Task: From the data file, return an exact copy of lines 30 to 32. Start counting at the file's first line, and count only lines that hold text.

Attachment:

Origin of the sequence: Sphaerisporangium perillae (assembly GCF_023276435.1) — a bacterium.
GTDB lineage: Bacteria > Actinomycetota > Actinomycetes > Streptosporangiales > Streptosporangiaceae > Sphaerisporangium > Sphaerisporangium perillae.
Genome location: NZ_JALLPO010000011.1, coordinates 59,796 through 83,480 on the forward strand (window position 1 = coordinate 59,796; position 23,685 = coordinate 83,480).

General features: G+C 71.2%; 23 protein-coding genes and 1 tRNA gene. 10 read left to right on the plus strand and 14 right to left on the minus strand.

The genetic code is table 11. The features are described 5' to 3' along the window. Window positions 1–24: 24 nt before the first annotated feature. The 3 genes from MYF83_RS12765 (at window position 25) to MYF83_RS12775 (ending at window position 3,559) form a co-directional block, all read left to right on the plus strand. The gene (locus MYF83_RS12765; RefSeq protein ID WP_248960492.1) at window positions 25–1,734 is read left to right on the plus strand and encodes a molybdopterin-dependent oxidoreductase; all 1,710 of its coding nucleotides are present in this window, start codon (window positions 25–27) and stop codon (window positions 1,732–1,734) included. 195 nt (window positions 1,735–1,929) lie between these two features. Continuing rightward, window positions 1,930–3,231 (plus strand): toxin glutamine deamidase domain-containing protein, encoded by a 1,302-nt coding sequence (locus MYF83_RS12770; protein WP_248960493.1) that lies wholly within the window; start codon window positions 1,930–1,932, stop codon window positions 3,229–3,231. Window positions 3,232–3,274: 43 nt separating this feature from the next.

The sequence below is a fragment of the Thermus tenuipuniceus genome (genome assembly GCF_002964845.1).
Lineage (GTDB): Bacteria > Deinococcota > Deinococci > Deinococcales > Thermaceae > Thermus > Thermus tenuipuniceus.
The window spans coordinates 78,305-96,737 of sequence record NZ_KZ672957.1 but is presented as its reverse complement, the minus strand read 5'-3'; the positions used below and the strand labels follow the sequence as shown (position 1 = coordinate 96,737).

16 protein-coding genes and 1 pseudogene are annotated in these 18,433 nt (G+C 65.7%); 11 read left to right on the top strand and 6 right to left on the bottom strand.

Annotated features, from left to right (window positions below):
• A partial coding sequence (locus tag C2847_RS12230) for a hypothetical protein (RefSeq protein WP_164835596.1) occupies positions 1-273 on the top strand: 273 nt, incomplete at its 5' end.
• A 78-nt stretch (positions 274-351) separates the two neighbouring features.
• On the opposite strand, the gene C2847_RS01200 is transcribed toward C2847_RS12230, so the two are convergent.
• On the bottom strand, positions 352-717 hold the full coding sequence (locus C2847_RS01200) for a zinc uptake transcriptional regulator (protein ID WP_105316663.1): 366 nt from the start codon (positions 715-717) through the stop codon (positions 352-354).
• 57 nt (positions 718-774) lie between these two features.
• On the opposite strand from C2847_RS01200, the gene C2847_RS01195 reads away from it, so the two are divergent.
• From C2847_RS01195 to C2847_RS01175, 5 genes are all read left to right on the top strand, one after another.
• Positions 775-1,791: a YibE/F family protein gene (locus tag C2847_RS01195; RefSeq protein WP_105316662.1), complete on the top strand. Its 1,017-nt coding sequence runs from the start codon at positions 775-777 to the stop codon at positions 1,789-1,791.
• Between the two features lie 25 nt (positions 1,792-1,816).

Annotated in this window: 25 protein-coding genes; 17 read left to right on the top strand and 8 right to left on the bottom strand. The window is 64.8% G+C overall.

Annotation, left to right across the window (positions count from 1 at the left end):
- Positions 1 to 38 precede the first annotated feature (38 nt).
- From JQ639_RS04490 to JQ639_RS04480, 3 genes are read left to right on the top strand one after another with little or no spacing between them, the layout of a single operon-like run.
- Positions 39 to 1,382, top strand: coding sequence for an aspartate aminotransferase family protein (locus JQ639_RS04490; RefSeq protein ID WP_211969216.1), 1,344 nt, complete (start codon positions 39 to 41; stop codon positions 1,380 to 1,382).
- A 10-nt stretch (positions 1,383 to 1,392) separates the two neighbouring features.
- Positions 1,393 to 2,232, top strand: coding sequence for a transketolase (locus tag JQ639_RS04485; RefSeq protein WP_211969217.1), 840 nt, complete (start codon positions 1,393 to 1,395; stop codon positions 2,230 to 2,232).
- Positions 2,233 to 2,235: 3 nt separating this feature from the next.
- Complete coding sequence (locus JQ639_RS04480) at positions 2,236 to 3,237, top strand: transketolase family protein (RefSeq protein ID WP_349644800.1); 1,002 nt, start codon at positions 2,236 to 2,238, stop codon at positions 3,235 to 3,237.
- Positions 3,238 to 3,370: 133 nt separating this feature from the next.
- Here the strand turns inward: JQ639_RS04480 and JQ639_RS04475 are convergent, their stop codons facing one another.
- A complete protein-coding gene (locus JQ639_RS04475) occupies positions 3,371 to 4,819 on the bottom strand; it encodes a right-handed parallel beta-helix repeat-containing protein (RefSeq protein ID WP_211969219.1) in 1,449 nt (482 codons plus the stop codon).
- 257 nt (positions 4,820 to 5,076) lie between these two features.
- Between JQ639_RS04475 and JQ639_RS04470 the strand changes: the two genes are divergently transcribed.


- Here the strand turns inward: JQ639_RS04480 and JQ639_RS04475 are convergent, their stop codons facing one another.
- A complete protein-coding gene (locus JQ639_RS04475) occupies positions 3,371 to 4,819 on the bottom strand; it encodes a right-handed parallel beta-helix repeat-containing protein (RefSeq protein ID WP_211969219.1) in 1,449 nt (482 codons plus the stop codon).
- 257 nt (positions 4,820 to 5,076) lie between these two features.